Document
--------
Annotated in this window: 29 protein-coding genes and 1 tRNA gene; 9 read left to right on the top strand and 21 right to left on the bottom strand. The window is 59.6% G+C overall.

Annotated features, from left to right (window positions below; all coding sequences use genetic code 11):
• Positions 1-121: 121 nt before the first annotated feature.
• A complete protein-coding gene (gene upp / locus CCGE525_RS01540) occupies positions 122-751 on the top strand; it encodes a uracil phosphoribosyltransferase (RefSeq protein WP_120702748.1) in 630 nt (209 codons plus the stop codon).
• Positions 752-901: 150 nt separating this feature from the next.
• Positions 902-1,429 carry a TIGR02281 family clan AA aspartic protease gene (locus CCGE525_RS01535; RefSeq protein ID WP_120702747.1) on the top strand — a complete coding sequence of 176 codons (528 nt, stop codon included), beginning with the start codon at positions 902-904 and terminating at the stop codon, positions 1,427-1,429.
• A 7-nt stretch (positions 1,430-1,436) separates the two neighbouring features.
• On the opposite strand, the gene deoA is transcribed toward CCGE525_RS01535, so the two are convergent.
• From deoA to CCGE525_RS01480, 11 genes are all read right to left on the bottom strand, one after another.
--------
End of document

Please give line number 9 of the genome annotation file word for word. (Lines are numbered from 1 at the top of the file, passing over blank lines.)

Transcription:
• From deoA to CCGE525_RS01480, 11 genes are all read right to left on the bottom strand, one after another.